A Louisiana native has filed a lawsuit against American Cruise Lines for an incident that he claims cost him part of his right thumb.
The vacationer was hoping to enjoy an uneventful cruise on the Queen of the West from Portland to Clarkston. Instead, he ended up suffering an injury that was both painful and disfiguring.
According to the lawsuit, the man was leaving the cabin he was in when the vessel collided with a dock as it moved into port at The Dulles, Oregon. The victim believes that is what caused the cabin's metal door to slam shut, partially amputating the man's thumb.
The lawsuit also claims that the door itself "was defective and unreasonably dangerous to passengers in the cabin." It apparently lacked any kind of resistance -- like a pressure bar -- that could have kept it from swinging shut or closing violently without warning. In essence, the lawsuit alleges that the cruise line should have known the heavy door was dangerous to passengers and done something to make it somewhat safer.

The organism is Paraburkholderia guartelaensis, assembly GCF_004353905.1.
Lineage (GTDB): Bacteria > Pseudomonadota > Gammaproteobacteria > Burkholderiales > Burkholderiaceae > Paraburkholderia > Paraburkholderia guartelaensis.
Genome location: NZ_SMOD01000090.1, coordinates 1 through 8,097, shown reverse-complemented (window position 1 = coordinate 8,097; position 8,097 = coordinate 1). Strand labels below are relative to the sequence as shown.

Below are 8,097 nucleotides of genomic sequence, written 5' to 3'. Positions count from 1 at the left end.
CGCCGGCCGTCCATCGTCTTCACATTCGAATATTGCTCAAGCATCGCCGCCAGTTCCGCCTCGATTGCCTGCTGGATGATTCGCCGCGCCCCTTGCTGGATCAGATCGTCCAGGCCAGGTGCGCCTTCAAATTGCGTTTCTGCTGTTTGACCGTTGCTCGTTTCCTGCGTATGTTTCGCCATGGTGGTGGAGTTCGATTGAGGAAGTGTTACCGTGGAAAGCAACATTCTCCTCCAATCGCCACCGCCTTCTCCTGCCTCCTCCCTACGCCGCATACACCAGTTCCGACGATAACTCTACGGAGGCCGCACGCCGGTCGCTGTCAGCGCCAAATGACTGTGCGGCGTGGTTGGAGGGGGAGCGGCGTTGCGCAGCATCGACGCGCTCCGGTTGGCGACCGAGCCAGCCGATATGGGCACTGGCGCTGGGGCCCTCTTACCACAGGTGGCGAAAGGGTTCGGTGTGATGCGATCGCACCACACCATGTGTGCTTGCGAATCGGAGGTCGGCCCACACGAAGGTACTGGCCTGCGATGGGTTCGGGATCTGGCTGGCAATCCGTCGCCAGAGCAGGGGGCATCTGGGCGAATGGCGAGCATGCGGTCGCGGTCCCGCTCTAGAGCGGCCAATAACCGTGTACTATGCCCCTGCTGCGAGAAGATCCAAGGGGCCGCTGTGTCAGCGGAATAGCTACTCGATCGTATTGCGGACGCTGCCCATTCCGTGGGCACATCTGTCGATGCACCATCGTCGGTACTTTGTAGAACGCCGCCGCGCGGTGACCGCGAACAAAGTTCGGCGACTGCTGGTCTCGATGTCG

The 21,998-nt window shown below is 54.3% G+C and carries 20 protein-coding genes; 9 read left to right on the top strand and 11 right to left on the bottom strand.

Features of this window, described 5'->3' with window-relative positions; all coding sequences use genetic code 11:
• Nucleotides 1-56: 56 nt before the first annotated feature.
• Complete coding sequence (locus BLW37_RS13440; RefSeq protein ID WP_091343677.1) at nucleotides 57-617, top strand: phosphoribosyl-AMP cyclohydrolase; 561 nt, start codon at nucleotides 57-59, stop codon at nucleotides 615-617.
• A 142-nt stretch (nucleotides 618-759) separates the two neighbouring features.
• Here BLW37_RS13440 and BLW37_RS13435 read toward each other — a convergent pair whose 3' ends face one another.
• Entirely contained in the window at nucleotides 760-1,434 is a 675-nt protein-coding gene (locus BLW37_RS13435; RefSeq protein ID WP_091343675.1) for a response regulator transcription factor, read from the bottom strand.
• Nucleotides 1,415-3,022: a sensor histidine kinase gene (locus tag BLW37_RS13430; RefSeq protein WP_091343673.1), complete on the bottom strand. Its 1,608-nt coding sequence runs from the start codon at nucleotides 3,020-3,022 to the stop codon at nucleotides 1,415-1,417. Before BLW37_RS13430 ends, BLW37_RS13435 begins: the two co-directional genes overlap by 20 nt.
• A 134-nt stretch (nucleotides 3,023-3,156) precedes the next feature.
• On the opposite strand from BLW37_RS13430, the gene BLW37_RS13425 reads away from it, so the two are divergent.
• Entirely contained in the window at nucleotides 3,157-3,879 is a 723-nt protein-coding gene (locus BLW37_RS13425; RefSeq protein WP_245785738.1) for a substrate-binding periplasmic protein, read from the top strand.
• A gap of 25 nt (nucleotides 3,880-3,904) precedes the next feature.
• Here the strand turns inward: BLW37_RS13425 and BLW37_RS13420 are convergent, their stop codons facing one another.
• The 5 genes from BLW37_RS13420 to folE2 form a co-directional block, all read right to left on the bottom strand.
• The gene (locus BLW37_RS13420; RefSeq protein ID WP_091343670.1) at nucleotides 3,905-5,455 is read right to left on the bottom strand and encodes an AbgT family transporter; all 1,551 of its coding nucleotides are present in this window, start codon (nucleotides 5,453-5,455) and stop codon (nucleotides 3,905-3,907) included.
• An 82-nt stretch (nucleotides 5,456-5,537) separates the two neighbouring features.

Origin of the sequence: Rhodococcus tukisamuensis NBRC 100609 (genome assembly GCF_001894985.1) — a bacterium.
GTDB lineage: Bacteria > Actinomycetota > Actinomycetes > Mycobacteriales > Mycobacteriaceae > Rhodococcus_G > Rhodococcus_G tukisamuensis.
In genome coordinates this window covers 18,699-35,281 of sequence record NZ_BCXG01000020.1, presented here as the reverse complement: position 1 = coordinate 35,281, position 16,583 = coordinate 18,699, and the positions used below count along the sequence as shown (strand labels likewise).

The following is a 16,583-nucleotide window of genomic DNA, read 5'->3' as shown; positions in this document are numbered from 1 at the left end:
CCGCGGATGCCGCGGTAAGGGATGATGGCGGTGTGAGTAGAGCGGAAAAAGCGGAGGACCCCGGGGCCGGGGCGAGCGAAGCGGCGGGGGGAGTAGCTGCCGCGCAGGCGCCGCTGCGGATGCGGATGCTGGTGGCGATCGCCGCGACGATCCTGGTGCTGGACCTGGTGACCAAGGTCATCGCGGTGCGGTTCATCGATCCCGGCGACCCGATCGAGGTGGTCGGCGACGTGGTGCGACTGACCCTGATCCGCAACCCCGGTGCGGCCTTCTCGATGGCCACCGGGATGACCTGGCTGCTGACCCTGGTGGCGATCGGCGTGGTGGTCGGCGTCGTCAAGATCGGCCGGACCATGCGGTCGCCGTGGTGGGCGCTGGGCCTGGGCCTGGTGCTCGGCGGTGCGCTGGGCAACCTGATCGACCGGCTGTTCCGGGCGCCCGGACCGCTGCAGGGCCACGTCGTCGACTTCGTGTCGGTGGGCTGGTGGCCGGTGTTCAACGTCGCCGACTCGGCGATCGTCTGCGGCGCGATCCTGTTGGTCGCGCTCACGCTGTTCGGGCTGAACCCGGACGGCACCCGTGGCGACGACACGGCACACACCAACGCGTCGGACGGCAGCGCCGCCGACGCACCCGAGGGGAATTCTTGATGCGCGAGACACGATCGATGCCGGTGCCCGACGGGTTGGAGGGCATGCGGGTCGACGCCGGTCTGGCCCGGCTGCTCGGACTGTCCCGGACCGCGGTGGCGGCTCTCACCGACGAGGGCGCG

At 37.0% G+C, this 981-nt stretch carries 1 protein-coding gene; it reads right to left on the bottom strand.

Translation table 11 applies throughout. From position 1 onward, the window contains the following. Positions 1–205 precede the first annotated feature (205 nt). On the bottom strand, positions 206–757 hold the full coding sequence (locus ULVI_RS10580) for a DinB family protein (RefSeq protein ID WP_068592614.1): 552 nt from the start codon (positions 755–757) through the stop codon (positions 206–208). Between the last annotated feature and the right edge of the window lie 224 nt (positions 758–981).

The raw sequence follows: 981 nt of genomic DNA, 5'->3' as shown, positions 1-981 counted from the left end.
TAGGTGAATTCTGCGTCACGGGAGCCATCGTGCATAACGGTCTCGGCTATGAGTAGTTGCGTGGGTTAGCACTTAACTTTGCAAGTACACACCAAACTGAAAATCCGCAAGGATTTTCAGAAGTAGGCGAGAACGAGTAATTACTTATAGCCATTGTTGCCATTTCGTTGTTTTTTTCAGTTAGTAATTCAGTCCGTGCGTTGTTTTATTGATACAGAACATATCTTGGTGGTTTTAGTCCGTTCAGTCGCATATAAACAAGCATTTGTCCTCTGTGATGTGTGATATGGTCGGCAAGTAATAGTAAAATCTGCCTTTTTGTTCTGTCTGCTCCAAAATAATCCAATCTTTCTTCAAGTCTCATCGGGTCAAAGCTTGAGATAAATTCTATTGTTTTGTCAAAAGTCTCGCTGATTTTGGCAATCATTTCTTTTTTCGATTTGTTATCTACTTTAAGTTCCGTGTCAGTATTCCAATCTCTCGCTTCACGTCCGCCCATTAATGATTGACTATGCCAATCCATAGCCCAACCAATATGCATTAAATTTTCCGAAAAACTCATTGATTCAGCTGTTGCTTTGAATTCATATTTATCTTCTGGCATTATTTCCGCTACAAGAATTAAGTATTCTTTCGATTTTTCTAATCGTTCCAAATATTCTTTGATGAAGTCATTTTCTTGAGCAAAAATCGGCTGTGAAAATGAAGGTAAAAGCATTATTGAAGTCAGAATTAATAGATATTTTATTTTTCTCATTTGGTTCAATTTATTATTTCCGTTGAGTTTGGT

The victim is suing for $300,000 for the injury due to its severity, including the pain and suffering he endured as well as the permanent disfigurement and the physical limitations he will have to endure for the rest of his life. The cruise line has declined to comment on the litigation.
Suing a cruise ship for an injury isn't an easy process. Under maritime law, however, the cruise ship can be found liable for a passenger's injuries if a reasonably careful operator could have foreseen the possible injury or if there had been previous incidents that would lend strength to a case.
If you've been injured due to someone else's negligence, find out more about your legal right to compensation for those injuries.